Megan Goes to Prison…with Prison Dog Programs

Prison Dog Programs exquisitely mesh the profoundly deep needs to have someone listen, feel valued, train focus, open hearts, and hone personal listening and life skills. These programs rehabilitate lives on the edge and actually save lives about to be lost — for both the dogs and their inmates. I had the great privilege to go into the prisons, work with and see first hand some of the Florida Prison Dog programs at Union, Montgomery and New River Correctional Institutions. Recently, the Montgomery Correctional Center’s “New Leash On Life” graduation ceremony mesmerized a room full of journalists from outlets including NBC, the Associated Press and my radio show, “A Super Smiley Adventure,” on the Pet Life Radio network. I can attest that simply witnessing these programs can be awe inspiring and life changing.

The goal of the dog prison program is to take dogs from a shelter where their outcome is uncertain and have the inmates train them over a course of weeks to make them more adoptable. One dog is assigned to a team of inmates consisting of a trainer, groomer and handler who are with him 24 hours a day.

The dogs are socialized, groomed, played with, slept with, crated, exercised, and trained according to a very specific protocol developed by Jay King. “It takes a village” is an understatement!  The Jacksonville Sheriff’s Office is the governing force, the overall platform is supported by First Coast No More Homeless Pets, and the dogs are supplied by Jacksonville Animal Care and Protective Services. Each of these groups has a small army of people working to make this happen!

The Prison Dog adoption rate for this program is nearly 100 percent. The program’s dogs come from the beautiful state-of-the-art city shelter that does everything in its power to not euthanize adoptable animals. As a testament to their strong intentions, Jacksonville is one of a few large cities in the U.S. to have reached a 100 percent no-kill status for the first quarter of 2014. The Prison Dog program creates trained, socialized family members — resulting in cleared shelter space for another dog can come in and get a second chance at life.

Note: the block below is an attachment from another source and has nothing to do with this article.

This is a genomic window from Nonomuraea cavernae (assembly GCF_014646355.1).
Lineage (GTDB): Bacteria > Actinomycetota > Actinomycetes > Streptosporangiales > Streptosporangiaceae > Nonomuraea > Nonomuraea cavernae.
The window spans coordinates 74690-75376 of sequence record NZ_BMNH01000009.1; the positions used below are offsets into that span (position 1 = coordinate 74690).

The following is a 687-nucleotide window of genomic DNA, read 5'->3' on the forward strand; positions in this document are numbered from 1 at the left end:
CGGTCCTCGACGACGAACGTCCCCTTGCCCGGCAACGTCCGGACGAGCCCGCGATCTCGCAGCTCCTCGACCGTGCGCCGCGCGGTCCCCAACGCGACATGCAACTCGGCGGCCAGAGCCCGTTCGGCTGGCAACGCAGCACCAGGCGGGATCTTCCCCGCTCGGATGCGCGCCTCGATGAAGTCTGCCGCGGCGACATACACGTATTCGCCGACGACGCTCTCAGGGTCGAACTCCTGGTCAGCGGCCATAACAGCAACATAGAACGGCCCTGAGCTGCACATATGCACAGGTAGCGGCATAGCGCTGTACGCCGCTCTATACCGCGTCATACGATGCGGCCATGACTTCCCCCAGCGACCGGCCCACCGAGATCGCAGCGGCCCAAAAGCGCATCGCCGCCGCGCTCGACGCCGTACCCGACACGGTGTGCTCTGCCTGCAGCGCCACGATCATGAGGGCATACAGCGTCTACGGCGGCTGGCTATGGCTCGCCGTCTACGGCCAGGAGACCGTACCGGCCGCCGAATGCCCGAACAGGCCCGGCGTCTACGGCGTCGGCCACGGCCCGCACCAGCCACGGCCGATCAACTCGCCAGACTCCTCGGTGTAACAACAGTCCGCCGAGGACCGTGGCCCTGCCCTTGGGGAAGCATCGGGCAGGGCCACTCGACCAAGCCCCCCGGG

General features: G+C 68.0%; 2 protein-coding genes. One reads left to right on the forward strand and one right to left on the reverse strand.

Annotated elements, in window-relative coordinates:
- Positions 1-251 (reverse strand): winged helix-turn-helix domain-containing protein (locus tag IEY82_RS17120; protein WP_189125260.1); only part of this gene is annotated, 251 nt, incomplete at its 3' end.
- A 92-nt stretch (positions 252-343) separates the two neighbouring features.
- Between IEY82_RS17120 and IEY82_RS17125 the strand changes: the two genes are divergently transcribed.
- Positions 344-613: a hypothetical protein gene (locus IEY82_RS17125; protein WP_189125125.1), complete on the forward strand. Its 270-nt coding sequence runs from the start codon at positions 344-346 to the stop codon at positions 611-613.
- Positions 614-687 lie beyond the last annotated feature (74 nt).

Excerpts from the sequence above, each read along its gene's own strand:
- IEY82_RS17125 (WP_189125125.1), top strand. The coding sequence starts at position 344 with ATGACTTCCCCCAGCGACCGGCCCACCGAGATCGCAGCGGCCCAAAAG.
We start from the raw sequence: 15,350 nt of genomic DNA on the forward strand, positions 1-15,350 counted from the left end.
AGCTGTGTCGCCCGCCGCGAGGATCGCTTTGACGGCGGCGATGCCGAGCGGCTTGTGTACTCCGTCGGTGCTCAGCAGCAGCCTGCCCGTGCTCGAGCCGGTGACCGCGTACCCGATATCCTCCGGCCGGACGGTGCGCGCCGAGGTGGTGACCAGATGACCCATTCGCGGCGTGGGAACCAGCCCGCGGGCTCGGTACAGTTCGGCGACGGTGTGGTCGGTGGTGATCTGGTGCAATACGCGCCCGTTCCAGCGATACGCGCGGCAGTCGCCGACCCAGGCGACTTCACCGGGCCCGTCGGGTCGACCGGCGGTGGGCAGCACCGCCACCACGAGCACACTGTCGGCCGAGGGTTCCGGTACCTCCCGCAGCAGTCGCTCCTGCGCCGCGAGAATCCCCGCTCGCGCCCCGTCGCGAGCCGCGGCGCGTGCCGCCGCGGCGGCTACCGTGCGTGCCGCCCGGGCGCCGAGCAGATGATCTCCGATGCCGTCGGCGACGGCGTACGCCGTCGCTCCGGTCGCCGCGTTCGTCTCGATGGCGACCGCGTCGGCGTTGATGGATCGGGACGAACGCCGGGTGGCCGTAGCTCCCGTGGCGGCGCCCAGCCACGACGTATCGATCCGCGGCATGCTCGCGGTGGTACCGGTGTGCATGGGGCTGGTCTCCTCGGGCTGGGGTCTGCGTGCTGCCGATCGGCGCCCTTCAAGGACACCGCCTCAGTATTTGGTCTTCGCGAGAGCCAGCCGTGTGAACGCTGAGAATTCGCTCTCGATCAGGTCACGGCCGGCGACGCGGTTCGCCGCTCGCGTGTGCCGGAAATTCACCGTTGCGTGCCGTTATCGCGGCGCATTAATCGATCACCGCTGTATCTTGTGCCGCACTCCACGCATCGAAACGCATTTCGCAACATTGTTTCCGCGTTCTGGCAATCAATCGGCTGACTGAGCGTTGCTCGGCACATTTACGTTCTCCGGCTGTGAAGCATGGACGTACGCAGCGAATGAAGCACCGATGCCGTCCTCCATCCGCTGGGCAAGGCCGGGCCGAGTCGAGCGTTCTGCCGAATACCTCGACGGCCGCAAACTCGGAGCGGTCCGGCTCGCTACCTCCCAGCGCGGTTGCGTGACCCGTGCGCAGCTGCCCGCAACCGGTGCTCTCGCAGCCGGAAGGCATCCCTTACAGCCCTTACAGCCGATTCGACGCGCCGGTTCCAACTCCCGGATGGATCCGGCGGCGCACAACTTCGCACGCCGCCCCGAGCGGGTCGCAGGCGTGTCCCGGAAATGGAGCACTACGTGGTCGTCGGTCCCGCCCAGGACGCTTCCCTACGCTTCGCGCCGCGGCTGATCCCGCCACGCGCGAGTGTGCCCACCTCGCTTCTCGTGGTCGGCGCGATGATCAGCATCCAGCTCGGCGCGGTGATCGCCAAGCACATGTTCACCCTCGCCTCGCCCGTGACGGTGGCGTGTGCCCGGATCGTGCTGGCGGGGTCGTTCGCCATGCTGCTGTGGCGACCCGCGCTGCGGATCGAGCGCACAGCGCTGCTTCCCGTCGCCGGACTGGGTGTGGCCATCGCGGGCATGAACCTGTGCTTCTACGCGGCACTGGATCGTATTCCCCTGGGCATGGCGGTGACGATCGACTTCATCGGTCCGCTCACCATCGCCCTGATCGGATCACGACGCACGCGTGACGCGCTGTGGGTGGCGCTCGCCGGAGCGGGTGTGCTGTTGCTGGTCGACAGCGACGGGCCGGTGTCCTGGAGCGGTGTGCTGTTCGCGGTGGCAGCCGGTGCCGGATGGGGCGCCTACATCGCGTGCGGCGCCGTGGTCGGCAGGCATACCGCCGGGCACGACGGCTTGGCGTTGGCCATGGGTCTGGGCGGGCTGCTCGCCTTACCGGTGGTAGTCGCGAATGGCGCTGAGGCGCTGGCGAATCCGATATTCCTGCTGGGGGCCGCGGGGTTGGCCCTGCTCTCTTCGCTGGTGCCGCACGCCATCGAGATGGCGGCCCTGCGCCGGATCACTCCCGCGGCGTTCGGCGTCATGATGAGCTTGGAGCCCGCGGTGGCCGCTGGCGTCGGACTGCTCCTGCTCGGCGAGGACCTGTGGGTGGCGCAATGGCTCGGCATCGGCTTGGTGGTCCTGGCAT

The dogs in the program give the inmates even more in return. Director of the Jacksonville Sheriff’s Office Department of Corrections, Tara Wildes, observed the “Dogs open everybody up…bringing about positive change. If you’re going to change, you have to be open.” The hands-on officer overseeing the Union “Rock Hound” Program, Officer Parrish, told me “the program helps inmates learn teamwork and improves their morale by giving them a mission-driven job with a bigger life purpose.” Inmates I spoke with told me it opened their hearts and retouched their humanity on a profound level.

Super Smiley weighs in: I wasn’t at the prison, but I was a two-time shelter dog, so I remember what it felt like to wonder if I was forgotten. Why had I been thrown away? Thank you to all who rescue dogs and to all who see the value in us and in the inmates. The inmates are using their lives behind bars to save ours. They are reaching past the prisons. They are touching families they will never meet who will receive those dogs. The dogs and the prisoners are changing lives forever.

The inmates care for every aspect of the dogs while they are in their charge. As a steward of your dog, you may want to know about some of Sergeant’s products that are created to help keep them healthy so you can celebrate your best lives together, like Sentry Medicated Shampoo with tea tree oil and oatmeal, Sentry 2 in 1 Ear Cleanser and Sentry Calming Spray.

This was a profound experience for me that left me with an even greater appreciation for the healing and teaching powers of my animals.

Would you adopt a dog through a Prison Dog program? Until next time, we are Megan Blake and Super Smiley. 🙂

 Pictured above from left to right are Dawn, Abbey and sweet smiling Hulk during their New Leash on Life prison program. They all graduated and are with their new families.

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